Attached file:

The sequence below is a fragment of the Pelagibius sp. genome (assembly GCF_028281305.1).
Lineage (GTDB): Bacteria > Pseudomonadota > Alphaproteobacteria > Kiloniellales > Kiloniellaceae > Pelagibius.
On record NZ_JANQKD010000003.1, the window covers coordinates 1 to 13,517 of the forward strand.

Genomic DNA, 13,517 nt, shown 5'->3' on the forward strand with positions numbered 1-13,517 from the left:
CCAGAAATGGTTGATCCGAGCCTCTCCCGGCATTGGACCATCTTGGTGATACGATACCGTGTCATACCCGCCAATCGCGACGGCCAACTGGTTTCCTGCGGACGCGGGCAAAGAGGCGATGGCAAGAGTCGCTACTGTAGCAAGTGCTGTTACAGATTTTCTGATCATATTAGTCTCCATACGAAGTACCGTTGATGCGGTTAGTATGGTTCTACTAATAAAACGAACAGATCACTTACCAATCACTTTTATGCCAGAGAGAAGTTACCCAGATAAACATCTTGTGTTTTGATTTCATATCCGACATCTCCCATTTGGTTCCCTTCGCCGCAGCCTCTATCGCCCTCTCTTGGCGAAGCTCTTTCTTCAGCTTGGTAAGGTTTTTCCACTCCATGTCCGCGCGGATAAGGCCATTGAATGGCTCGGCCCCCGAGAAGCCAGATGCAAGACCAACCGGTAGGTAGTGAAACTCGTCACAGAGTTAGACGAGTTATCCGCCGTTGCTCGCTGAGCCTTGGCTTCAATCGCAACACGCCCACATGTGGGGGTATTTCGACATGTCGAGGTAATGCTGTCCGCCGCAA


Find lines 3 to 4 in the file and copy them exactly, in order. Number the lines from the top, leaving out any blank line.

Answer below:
On record NZ_JANQKD010000003.1, the window covers coordinates 1 to 13,517 of the forward strand.

Genomic DNA, 13,517 nt, shown 5'->3' on the forward strand with positions numbered 1-13,517 from the left: